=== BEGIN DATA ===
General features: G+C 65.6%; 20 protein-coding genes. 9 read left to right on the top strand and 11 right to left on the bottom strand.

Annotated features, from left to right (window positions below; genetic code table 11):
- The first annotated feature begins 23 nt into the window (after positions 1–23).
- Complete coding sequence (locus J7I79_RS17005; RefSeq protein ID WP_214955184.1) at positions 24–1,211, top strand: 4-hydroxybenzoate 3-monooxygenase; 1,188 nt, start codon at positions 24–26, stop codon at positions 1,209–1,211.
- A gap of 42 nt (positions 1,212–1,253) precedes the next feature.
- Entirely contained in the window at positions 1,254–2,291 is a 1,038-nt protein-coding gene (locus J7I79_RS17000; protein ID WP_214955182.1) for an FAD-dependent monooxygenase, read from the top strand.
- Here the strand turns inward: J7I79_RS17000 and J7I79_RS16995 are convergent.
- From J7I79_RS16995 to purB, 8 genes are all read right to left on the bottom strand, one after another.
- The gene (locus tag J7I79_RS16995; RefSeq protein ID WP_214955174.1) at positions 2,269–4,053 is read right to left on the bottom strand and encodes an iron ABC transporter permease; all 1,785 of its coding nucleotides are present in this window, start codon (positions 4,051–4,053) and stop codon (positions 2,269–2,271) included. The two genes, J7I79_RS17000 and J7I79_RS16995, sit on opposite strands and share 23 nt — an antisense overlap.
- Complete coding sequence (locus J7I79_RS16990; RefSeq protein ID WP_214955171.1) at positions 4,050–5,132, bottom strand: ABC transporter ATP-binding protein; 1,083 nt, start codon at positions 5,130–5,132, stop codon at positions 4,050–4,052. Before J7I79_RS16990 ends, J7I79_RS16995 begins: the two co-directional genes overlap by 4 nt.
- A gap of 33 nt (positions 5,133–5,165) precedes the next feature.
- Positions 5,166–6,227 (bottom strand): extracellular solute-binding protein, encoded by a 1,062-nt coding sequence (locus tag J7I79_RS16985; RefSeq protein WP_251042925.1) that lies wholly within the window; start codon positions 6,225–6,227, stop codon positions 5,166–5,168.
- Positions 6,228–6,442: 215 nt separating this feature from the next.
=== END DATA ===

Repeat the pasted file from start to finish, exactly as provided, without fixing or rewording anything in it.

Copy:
General features: G+C 65.6%; 20 protein-coding genes. 9 read left to right on the top strand and 11 right to left on the bottom strand.

Annotated features, from left to right (window positions below; genetic code table 11):
- The first annotated feature begins 23 nt into the window (after positions 1–23).
- Complete coding sequence (locus J7I79_RS17005; RefSeq protein ID WP_214955184.1) at positions 24–1,211, top strand: 4-hydroxybenzoate 3-monooxygenase; 1,188 nt, start codon at positions 24–26, stop codon at positions 1,209–1,211.
- A gap of 42 nt (positions 1,212–1,253) precedes the next feature.
- Entirely contained in the window at positions 1,254–2,291 is a 1,038-nt protein-coding gene (locus J7I79_RS17000; protein ID WP_214955182.1) for an FAD-dependent monooxygenase, read from the top strand.
- Here the strand turns inward: J7I79_RS17000 and J7I79_RS16995 are convergent.
- From J7I79_RS16995 to purB, 8 genes are all read right to left on the bottom strand, one after another.
- The gene (locus tag J7I79_RS16995; RefSeq protein ID WP_214955174.1) at positions 2,269–4,053 is read right to left on the bottom strand and encodes an iron ABC transporter permease; all 1,785 of its coding nucleotides are present in this window, start codon (positions 4,051–4,053) and stop codon (positions 2,269–2,271) included. The two genes, J7I79_RS17000 and J7I79_RS16995, sit on opposite strands and share 23 nt — an antisense overlap.
- Complete coding sequence (locus J7I79_RS16990; RefSeq protein ID WP_214955171.1) at positions 4,050–5,132, bottom strand: ABC transporter ATP-binding protein; 1,083 nt, start codon at positions 5,130–5,132, stop codon at positions 4,050–4,052. Before J7I79_RS16990 ends, J7I79_RS16995 begins: the two co-directional genes overlap by 4 nt.
- A gap of 33 nt (positions 5,133–5,165) precedes the next feature.
- Positions 5,166–6,227 (bottom strand): extracellular solute-binding protein, encoded by a 1,062-nt coding sequence (locus tag J7I79_RS16985; RefSeq protein WP_251042925.1) that lies wholly within the window; start codon positions 6,225–6,227, stop codon positions 5,166–5,168.
- Positions 6,228–6,442: 215 nt separating this feature from the next.